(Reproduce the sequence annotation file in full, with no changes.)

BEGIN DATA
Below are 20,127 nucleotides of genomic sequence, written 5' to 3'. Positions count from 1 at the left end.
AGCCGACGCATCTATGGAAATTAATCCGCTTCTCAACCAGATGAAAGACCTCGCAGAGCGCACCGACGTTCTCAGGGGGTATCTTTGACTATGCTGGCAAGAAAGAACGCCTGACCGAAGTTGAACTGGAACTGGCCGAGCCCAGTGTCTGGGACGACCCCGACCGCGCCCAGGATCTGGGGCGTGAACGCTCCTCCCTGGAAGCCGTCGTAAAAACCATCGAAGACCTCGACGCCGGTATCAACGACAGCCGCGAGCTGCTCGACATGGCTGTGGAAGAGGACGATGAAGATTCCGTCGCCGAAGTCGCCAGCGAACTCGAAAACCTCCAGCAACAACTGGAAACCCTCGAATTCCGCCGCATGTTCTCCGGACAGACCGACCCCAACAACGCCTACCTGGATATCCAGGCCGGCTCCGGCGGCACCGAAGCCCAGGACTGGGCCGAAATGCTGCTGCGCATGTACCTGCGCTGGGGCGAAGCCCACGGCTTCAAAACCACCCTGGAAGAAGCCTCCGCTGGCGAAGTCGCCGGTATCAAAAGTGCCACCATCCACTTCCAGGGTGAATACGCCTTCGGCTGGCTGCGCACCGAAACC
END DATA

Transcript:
Below are 20,127 nucleotides of genomic sequence, written 5' to 3'. Positions count from 1 at the left end.
AGCCGACGCATCTATGGAAATTAATCCGCTTCTCAACCAGATGAAAGACCTCGCAGAGCGCACCGACGTTCTCAGGGGGTATCTTTGACTATGCTGGCAAGAAAGAACGCCTGACCGAAGTTGAACTGGAACTGGCCGAGCCCAGTGTCTGGGACGACCCCGACCGCGCCCAGGATCTGGGGCGTGAACGCTCCTCCCTGGAAGCCGTCGTAAAAACCATCGAAGACCTCGACGCCGGTATCAACGACAGCCGCGAGCTGCTCGACATGGCTGTGGAAGAGGACGATGAAGATTCCGTCGCCGAAGTCGCCAGCGAACTCGAAAACCTCCAGCAACAACTGGAAACCCTCGAATTCCGCCGCATGTTCTCCGGACAGACCGACCCCAACAACGCCTACCTGGATATCCAGGCCGGCTCCGGCGGCACCGAAGCCCAGGACTGGGCCGAAATGCTGCTGCGCATGTACCTGCGCTGGGGCGAAGCCCACGGCTTCAAAACCACCCTGGAAGAAGCCTCCGCTGGCGAAGTCGCCGGTATCAAAAGTGCCACCATCCACTTCCAGGGTGAATACGCCTTCGGCTGGCTGCGCACCGAAACC